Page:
China doubts the origin of rocket debris about to hit the moon

China claims that a piece of distant space debris about to hit the moon did not come from one of the country’s lunar missions, as astronomers tracking the object believe. However, China may have confused which mission the debris originally came from, as most of the evidence points to it being an ancient Chinese missile.

This doomed space object has received quite a bit of attention in recent weeks, since an astronomer and space tracker named Bill Gray first predicted it would hit the moon on March 4 after years of orbiting Earth. At first, Gray thought the object was a leftover piece from a SpaceX Falcon 9 rocket that launched a satellite for the National Oceanic and Atmospheric Administration in 2015. But after some follow-up analysis, Gray claimed he was mistaken and that the debris was actually an old rocket stage left over from China’s 2014 Chang’e 5-T1 mission, which tested the technology needed to return samples from the moon. to bring.

Gray’s conclusion that the object is a Chinese rocket has been supported by analysis from NASA’s Jet Propulsion Laboratory and by a team from the University of Arizona. But China is now officially reflecting on the matter and may be disputing US astronomers’ claims. “According to China’s monitoring, the upper stage of the Chang’e-5 mission rocket safely passed through Earth’s atmosphere and burned completely,” Wang Wenbin, a spokesman for China’s foreign ministry, said in a press release. conference on Monday. The statement was first reported by Space news

In particular, Wang said that the missile from the Chang’e-5 mission burned into Earth’s atmosphere, according to a transcript of the conference. But Gray and others claim the missile comes from the Chang’e 5-T1 mission, which is a separate flight altogether. Chang’e 5-T1 was a predecessor of Chang’e-5, which was launched only in 2020. That mission’s booster actually fell back to Earth and burned up in the atmosphere, according to a new blog post from Gray.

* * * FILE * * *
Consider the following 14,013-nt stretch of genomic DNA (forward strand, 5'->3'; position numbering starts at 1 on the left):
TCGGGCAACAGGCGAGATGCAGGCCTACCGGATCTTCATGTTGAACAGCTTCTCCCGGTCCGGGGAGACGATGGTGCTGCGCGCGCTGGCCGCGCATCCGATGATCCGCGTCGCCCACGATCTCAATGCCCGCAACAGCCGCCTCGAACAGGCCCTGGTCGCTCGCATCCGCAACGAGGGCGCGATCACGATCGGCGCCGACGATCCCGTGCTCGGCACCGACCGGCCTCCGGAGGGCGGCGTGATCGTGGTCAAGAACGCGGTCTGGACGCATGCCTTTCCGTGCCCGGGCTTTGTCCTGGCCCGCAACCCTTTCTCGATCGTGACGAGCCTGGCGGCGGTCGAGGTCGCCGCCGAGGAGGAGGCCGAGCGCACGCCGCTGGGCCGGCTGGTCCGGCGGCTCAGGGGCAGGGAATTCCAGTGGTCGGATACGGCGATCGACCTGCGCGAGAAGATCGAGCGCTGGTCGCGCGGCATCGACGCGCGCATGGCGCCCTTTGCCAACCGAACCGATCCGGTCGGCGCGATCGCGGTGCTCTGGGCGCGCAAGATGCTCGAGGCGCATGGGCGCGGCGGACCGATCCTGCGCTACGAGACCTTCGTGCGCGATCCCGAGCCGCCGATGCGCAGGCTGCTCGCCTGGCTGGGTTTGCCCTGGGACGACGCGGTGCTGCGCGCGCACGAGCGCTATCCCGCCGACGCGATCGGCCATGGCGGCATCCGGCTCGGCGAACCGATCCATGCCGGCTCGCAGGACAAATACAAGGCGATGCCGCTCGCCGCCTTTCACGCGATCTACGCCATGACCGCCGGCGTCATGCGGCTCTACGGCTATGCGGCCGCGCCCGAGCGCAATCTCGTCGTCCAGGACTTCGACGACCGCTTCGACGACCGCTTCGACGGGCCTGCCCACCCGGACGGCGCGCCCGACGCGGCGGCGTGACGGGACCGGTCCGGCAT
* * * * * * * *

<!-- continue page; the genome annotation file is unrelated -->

As for the booster of Chang’e 5-T1, Space news notes that the Space Force’s 18th Space Control Squadron — which is responsible for tracking space debris — says on its tracking website that it burned up in Earth’s atmosphere in October 2015. But Gray also has an explanation for that discrepancy. Apparently, the 18SPCS only gave one update on the missile’s trajectory shortly after the mission’s launch and never again after that. That means the “conclusion” that the rocket burned is likely a prediction based on that one update, Gray says.

“If that was all they had to work with, then the re-entry date is a prediction a year ahead and doesn’t make much sense. (Like trying to predict the weather a year in advance),” Gray writes in his blog post. The edge contacted the US Space Command, which maintains the huge catalog of tracked space debris around Earth, but received no response in time for publication. We’ll update if we hear anything.

Gray says he briefly wondered if there might have been another huge object that went up with the Chang’e 5-T1 mission, and that second object is now causing all the fuss. However, such a mysterious second object has not been catalogued. He also says that after asking around, it seems unlikely that another object could explain what they are seeing. “It would be really surprising if there were two objects the size of the one we’re tracking and the top stairs [of the Chinese rocket]”, says Gray The edge† “So anyone saying this isn’t the top phase has a pretty big mountain of evidence to overcome right now.”

So all signs seem to point to the missile coming from China. For Gray, all this confusion shows that better tracking of clutter in deep space is much needed. Official tracking entities like the 18SPCS are really more focused on tracking debris in lower Earth orbits because they pose significant risk to satellites and other assets we rely on every day. When it comes to these kinds of objects launched into deep space and spent years in very elongated orbits around the Earth, no official body really keeps an eye on it.

Gray argues that entities launching such objects must disclose the position data of their missiles and that someone — or some (probably international) agency — must keep all that information. And most importantly, some care should be taken in the way these objects are disposed of. “Many more spacecraft are now in high orbit, and some of them will take crews to the moon,” Gray writes. “Such clutter will no longer be just an annoyance to a small group of astronomers. A few fairly simple steps would help a lot.”

As for this object, wherever it comes from, one thing is still certain: it will turn to dust on March 4 when it collides with the moon.

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